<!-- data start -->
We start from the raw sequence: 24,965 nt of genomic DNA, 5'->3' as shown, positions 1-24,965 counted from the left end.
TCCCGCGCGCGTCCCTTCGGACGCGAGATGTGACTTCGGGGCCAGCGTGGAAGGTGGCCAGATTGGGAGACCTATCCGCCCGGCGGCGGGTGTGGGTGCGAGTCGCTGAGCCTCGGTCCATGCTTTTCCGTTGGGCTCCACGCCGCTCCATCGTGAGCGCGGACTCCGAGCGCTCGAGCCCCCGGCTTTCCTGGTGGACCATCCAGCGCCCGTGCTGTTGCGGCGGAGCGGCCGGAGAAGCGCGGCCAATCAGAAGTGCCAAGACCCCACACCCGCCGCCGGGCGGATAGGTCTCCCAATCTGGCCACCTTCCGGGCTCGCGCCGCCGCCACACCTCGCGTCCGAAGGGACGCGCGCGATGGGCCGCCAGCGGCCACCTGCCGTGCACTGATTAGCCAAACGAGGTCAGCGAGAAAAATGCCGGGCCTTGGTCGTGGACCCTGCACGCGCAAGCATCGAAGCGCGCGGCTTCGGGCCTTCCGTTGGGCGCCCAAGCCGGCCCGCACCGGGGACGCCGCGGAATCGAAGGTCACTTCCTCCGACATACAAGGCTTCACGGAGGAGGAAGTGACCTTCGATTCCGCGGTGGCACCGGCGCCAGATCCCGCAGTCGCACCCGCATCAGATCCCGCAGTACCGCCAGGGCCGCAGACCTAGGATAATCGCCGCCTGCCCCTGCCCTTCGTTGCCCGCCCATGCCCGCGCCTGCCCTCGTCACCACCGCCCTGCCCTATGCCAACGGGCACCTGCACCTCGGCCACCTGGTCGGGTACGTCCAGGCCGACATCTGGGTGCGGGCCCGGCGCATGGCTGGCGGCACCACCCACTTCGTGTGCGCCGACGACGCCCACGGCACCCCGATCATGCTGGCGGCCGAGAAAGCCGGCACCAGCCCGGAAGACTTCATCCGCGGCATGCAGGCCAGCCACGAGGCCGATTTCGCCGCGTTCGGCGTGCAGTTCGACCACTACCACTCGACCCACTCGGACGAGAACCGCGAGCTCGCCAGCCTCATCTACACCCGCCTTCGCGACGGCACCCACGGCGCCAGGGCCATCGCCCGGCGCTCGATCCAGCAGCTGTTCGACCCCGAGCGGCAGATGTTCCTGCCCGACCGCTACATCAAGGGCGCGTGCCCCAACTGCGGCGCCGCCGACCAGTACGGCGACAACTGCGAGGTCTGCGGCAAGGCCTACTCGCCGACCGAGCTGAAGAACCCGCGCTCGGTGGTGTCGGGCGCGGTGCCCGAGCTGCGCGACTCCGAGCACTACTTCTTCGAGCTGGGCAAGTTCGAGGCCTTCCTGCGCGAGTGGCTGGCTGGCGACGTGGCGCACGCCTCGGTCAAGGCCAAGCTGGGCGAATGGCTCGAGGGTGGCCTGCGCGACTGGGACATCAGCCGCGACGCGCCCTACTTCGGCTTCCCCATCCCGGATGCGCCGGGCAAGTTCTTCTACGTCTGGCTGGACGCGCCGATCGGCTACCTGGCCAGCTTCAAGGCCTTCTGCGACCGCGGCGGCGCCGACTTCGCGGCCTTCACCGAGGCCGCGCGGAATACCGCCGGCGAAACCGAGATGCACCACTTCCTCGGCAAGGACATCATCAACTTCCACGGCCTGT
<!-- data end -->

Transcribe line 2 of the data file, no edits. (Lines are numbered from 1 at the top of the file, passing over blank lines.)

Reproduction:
TCCCGCGCGCGTCCCTTCGGACGCGAGATGTGACTTCGGGGCCAGCGTGGAAGGTGGCCAGATTGGGAGACCTATCCGCCCGGCGGCGGGTGTGGGTGCGAGTCGCTGAGCCTCGGTCCATGCTTTTCCGTTGGGCTCCACGCCGCTCCATCGTGAGCGCGGACTCCGAGCGCTCGAGCCCCCGGCTTTCCTGGTGGACCATCCAGCGCCCGTGCTGTTGCGGCGGAGCGGCCGGAGAAGCGCGGCCAATCAGAAGTGCCAAGACCCCACACCCGCCGCCGGGCGGATAGGTCTCCCAATCTGGCCACCTTCCGGGCTCGCGCCGCCGCCACACCTCGCGTCCGAAGGGACGCGCGCGATGGGCCGCCAGCGGCCACCTGCCGTGCACTGATTAGCCAAACGAGGTCAGCGAGAAAAATGCCGGGCCTTGGTCGTGGACCCTGCACGCGCAAGCATCGAAGCGCGCGGCTTCGGGCCTTCCGTTGGGCGCCCAAGCCGGCCCGCACCGGGGACGCCGCGGAATCGAAGGTCACTTCCTCCGACATACAAGGCTTCACGGAGGAGGAAGTGACCTTCGATTCCGCGGTGGCACCGGCGCCAGATCCCGCAGTCGCACCCGCATCAGATCCCGCAGTACCGCCAGGGCCGCAGACCTAGGATAATCGCCGCCTGCCCCTGCCCTTCGTTGCCCGCCCATGCCCGCGCCTGCCCTCGTCACCACCGCCCTGCCCTATGCCAACGGGCACCTGCACCTCGGCCACCTGGTCGGGTACGTCCAGGCCGACATCTGGGTGCGGGCCCGGCGCATGGCTGGCGGCACCACCCACTTCGTGTGCGCCGACGACGCCCACGGCACCCCGATCATGCTGGCGGCCGAGAAAGCCGGCACCAGCCCGGAAGACTTCATCCGCGGCATGCAGGCCAGCCACGAGGCCGATTTCGCCGCGTTCGGCGTGCAGTTCGACCACTACCACTCGACCCACTCGGACGAGAACCGCGAGCTCGCCAGCCTCATCTACACCCGCCTTCGCGACGGCACCCACGGCGCCAGGGCCATCGCCCGGCGCTCGATCCAGCAGCTGTTCGACCCCGAGCGGCAGATGTTCCTGCCCGACCGCTACATCAAGGGCGCGTGCCCCAACTGCGGCGCCGCCGACCAGTACGGCGACAACTGCGAGGTCTGCGGCAAGGCCTACTCGCCGACCGAGCTGAAGAACCCGCGCTCGGTGGTGTCGGGCGCGGTGCCCGAGCTGCGCGACTCCGAGCACTACTTCTTCGAGCTGGGCAAGTTCGAGGCCTTCCTGCGCGAGTGGCTGGCTGGCGACGTGGCGCACGCCTCGGTCAAGGCCAAGCTGGGCGAATGGCTCGAGGGTGGCCTGCGCGACTGGGACATCAGCCGCGACGCGCCCTACTTCGGCTTCCCCATCCCGGATGCGCCGGGCAAGTTCTTCTACGTCTGGCTGGACGCGCCGATCGGCTACCTGGCCAGCTTCAAGGCCTTCTGCGACCGCGGCGGCGCCGACTTCGCGGCCTTCACCGAGGCCGCGCGGAATACCGCCGGCGAAACCGAGATGCACCACTTCCTCGGCAAGGACATCATCAACTTCCACGGCCTGT